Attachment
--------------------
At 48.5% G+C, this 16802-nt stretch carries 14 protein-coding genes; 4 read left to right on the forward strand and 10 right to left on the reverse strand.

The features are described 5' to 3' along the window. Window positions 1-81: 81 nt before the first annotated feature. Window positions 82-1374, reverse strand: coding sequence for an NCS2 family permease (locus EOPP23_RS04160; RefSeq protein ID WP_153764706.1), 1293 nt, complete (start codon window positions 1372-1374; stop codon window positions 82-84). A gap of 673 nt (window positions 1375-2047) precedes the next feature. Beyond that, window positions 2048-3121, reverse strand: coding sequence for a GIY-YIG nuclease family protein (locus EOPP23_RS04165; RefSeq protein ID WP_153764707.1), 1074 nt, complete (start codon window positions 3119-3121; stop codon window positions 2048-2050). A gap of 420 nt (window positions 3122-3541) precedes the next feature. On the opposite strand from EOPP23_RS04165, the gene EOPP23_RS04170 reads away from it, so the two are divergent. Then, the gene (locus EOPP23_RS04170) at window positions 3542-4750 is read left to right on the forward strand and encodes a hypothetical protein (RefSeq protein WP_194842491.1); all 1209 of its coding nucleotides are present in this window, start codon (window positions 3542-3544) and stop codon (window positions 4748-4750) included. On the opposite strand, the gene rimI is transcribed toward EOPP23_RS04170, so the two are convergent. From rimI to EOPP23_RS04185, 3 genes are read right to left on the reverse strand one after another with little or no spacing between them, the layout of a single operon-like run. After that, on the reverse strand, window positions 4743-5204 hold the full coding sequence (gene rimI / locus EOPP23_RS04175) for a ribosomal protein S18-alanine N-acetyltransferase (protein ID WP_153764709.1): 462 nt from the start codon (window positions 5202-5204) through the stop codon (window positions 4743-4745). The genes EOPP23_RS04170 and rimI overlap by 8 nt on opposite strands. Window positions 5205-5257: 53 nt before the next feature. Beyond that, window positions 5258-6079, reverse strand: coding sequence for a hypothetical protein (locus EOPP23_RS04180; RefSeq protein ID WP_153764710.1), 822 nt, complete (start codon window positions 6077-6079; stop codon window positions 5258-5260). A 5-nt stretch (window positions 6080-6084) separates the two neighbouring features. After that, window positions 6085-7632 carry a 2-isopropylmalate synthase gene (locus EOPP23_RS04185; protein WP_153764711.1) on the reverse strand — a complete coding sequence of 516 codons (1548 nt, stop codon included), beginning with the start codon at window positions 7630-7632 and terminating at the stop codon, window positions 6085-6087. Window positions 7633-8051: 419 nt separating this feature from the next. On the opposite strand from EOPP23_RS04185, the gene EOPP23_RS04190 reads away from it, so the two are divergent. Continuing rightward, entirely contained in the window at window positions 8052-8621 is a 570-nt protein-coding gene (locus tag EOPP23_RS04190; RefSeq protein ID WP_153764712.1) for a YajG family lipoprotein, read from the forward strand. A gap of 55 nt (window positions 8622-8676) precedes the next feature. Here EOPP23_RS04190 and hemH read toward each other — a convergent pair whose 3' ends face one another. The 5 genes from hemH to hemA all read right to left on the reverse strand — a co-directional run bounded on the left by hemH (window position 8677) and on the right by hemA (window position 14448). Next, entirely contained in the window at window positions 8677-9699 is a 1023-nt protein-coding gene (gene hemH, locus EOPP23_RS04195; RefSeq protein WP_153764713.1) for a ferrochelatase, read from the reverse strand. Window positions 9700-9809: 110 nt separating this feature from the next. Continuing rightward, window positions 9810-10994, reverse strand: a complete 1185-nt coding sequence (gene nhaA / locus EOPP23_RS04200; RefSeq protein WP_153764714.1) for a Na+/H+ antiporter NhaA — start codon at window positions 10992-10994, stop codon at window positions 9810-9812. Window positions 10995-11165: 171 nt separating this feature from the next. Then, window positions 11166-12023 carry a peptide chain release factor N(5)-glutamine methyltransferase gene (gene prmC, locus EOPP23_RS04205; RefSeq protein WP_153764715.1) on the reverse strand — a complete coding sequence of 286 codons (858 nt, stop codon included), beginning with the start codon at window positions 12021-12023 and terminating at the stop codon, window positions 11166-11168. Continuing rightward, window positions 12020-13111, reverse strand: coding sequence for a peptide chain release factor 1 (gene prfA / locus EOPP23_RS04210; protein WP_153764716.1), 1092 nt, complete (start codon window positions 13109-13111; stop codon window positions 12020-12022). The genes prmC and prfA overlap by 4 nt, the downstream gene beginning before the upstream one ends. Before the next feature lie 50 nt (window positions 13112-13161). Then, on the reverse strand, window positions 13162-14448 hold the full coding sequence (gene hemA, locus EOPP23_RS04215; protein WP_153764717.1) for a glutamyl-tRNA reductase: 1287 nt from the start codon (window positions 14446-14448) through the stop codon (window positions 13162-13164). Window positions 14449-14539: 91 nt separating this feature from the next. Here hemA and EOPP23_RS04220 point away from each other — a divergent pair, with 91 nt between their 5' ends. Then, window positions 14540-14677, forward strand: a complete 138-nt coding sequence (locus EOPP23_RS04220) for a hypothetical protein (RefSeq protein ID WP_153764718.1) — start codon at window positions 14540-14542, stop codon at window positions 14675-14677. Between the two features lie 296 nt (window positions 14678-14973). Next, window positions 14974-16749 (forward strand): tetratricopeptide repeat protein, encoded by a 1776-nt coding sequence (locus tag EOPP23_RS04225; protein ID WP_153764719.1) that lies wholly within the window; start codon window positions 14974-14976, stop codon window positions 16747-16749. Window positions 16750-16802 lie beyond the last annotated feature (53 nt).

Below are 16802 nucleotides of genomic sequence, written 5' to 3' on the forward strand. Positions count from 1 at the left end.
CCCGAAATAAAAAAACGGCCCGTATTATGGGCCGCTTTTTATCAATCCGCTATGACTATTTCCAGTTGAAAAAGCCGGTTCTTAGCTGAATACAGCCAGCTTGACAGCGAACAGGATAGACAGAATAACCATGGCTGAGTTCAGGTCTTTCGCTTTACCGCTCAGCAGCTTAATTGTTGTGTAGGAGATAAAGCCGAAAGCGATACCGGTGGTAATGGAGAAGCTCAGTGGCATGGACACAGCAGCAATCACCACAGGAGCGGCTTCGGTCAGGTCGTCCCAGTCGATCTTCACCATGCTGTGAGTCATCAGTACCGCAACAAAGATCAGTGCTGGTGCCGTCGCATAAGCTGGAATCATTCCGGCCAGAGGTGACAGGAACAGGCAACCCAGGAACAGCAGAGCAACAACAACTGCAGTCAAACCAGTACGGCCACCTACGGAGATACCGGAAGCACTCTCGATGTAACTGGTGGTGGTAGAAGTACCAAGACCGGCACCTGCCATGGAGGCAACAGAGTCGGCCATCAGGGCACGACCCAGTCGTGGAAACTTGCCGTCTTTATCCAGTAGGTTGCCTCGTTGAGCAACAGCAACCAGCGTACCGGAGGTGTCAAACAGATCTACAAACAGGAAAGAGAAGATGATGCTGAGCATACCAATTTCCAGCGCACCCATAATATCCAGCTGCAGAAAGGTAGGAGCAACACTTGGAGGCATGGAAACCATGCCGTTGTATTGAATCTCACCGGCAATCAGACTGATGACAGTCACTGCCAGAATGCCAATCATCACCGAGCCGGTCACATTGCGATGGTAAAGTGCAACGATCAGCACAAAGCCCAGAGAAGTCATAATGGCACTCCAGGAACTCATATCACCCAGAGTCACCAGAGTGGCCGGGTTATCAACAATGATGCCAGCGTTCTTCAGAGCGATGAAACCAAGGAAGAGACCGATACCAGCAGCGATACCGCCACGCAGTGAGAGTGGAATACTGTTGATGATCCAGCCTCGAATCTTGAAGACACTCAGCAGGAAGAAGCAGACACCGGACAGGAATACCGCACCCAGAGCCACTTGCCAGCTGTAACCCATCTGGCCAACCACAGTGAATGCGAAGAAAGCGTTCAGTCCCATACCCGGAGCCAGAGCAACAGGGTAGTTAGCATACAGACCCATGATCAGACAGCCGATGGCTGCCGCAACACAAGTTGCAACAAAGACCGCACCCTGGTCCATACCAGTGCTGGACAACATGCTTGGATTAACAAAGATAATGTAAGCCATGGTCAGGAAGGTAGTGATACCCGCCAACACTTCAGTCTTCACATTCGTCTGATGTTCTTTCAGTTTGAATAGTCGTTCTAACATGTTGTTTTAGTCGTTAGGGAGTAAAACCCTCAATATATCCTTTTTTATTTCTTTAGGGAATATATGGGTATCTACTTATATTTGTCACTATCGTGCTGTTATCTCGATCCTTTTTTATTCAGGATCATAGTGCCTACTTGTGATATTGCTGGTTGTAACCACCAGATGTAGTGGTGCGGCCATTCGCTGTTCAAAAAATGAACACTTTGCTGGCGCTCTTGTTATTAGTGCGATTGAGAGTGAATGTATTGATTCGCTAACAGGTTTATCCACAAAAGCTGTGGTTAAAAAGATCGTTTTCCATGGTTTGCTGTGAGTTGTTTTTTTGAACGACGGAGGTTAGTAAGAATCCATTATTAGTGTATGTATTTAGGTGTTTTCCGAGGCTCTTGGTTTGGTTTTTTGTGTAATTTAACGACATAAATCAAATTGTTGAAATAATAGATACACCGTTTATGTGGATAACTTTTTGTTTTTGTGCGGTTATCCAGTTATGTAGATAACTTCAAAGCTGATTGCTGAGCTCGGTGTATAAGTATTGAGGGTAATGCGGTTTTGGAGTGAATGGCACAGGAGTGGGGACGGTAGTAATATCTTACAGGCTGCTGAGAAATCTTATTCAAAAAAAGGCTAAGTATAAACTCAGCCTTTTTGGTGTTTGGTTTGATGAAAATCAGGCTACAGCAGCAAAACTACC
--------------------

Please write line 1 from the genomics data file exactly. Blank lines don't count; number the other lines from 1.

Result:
At 48.5% G+C, this 16802-nt stretch carries 14 protein-coding genes; 4 read left to right on the forward strand and 10 right to left on the reverse strand.